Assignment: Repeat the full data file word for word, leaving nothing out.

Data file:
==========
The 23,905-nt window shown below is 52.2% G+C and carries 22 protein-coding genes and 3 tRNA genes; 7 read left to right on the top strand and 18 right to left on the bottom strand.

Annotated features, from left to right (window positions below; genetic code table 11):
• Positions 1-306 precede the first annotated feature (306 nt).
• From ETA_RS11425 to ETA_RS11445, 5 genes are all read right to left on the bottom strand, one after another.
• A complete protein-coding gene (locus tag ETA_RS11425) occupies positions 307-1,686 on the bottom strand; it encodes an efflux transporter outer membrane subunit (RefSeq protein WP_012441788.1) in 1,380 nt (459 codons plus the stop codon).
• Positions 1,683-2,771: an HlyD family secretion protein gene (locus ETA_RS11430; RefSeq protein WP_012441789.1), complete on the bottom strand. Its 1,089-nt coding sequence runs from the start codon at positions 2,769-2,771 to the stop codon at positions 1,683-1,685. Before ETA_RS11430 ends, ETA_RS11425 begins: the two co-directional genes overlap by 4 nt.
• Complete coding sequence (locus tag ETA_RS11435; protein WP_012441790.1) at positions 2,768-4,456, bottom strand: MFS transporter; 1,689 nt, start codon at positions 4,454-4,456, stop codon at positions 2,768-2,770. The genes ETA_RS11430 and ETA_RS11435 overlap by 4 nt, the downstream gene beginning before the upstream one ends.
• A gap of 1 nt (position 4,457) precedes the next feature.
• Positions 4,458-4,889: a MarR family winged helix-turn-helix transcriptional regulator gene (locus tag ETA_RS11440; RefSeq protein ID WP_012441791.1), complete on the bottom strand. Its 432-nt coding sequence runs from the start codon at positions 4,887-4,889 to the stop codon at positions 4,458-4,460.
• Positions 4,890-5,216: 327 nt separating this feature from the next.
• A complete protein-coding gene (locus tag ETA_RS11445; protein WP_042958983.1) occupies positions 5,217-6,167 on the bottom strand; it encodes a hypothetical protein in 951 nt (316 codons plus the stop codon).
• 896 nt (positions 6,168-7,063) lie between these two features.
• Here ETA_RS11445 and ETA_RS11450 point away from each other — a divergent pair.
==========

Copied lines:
The 23,905-nt window shown below is 52.2% G+C and carries 22 protein-coding genes and 3 tRNA genes; 7 read left to right on the top strand and 18 right to left on the bottom strand.

Annotated features, from left to right (window positions below; genetic code table 11):
• Positions 1-306 precede the first annotated feature (306 nt).
• From ETA_RS11425 to ETA_RS11445, 5 genes are all read right to left on the bottom strand, one after another.
• A complete protein-coding gene (locus tag ETA_RS11425) occupies positions 307-1,686 on the bottom strand; it encodes an efflux transporter outer membrane subunit (RefSeq protein WP_012441788.1) in 1,380 nt (459 codons plus the stop codon).
• Positions 1,683-2,771: an HlyD family secretion protein gene (locus ETA_RS11430; RefSeq protein WP_012441789.1), complete on the bottom strand. Its 1,089-nt coding sequence runs from the start codon at positions 2,769-2,771 to the stop codon at positions 1,683-1,685. Before ETA_RS11430 ends, ETA_RS11425 begins: the two co-directional genes overlap by 4 nt.
• Complete coding sequence (locus tag ETA_RS11435; protein WP_012441790.1) at positions 2,768-4,456, bottom strand: MFS transporter; 1,689 nt, start codon at positions 4,454-4,456, stop codon at positions 2,768-2,770. The genes ETA_RS11430 and ETA_RS11435 overlap by 4 nt, the downstream gene beginning before the upstream one ends.
• A gap of 1 nt (position 4,457) precedes the next feature.
• Positions 4,458-4,889: a MarR family winged helix-turn-helix transcriptional regulator gene (locus tag ETA_RS11440; RefSeq protein ID WP_012441791.1), complete on the bottom strand. Its 432-nt coding sequence runs from the start codon at positions 4,887-4,889 to the stop codon at positions 4,458-4,460.
• Positions 4,890-5,216: 327 nt separating this feature from the next.
• A complete protein-coding gene (locus tag ETA_RS11445; protein WP_042958983.1) occupies positions 5,217-6,167 on the bottom strand; it encodes a hypothetical protein in 951 nt (316 codons plus the stop codon).
• 896 nt (positions 6,168-7,063) lie between these two features.
• Here ETA_RS11445 and ETA_RS11450 point away from each other — a divergent pair.